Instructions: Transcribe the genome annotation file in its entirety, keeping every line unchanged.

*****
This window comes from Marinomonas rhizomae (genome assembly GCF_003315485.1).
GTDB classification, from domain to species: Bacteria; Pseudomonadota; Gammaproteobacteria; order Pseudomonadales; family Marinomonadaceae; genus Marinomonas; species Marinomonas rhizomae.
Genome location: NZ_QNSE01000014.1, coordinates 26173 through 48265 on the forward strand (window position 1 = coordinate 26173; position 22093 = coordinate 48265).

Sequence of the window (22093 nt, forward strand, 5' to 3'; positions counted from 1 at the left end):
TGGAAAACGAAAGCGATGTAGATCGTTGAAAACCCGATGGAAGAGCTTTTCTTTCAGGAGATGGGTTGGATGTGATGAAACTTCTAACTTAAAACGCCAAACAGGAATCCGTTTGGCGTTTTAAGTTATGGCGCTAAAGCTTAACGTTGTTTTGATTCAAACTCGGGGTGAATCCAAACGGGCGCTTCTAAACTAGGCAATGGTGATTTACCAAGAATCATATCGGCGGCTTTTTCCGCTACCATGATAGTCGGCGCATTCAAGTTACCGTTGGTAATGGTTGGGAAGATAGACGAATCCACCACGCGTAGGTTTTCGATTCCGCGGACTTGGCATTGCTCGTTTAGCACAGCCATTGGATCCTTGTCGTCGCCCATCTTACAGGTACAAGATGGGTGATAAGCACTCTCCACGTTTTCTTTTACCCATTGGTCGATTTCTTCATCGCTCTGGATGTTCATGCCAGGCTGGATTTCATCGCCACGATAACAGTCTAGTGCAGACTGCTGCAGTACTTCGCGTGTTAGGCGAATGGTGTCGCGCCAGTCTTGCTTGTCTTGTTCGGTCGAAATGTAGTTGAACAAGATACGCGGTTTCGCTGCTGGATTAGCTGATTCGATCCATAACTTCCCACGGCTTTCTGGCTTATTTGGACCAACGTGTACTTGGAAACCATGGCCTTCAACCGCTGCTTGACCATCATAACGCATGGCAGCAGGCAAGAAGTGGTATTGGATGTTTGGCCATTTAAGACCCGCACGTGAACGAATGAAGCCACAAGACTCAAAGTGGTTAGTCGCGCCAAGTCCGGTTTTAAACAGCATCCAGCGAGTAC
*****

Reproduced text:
This window comes from Marinomonas rhizomae (genome assembly GCF_003315485.1).
GTDB classification, from domain to species: Bacteria; Pseudomonadota; Gammaproteobacteria; order Pseudomonadales; family Marinomonadaceae; genus Marinomonas; species Marinomonas rhizomae.
Genome location: NZ_QNSE01000014.1, coordinates 26173 through 48265 on the forward strand (window position 1 = coordinate 26173; position 22093 = coordinate 48265).

Sequence of the window (22093 nt, forward strand, 5' to 3'; positions counted from 1 at the left end):
TGGAAAACGAAAGCGATGTAGATCGTTGAAAACCCGATGGAAGAGCTTTTCTTTCAGGAGATGGGTTGGATGTGATGAAACTTCTAACTTAAAACGCCAAACAGGAATCCGTTTGGCGTTTTAAGTTATGGCGCTAAAGCTTAACGTTGTTTTGATTCAAACTCGGGGTGAATCCAAACGGGCGCTTCTAAACTAGGCAATGGTGATTTACCAAGAATCATATCGGCGGCTTTTTCCGCTACCATGATAGTCGGCGCATTCAAGTTACCGTTGGTAATGGTTGGGAAGATAGACGAATCCACCACGCGTAGGTTTTCGATTCCGCGGACTTGGCATTGCTCGTTTAGCACAGCCATTGGATCCTTGTCGTCGCCCATCTTACAGGTACAAGATGGGTGATAAGCACTCTCCACGTTTTCTTTTACCCATTGGTCGATTTCTTCATCGCTCTGGATGTTCATGCCAGGCTGGATTTCATCGCCACGATAACAGTCTAGTGCAGACTGCTGCAGTACTTCGCGTGTTAGGCGAATGGTGTCGCGCCAGTCTTGCTTGTCTTGTTCGGTCGAAATGTAGTTGAACAAGATACGCGGTTTCGCTGCTGGATTAGCTGATTCGATCCATAACTTCCCACGGCTTTCTGGCTTATTTGGACCAACGTGTACTTGGAAACCATGGCCTTCAACCGCTGCTTGACCATCATAACGCATGGCAGCAGGCAAGAAGTGGTATTGGATGTTTGGCCATTTAAGACCCGCACGTGAACGAATGAAGCCACAAGACTCAAAGTGGTTAGTCGCGCCAAGTCCGGTTTTAAACAGCATCCAGCGAGTAC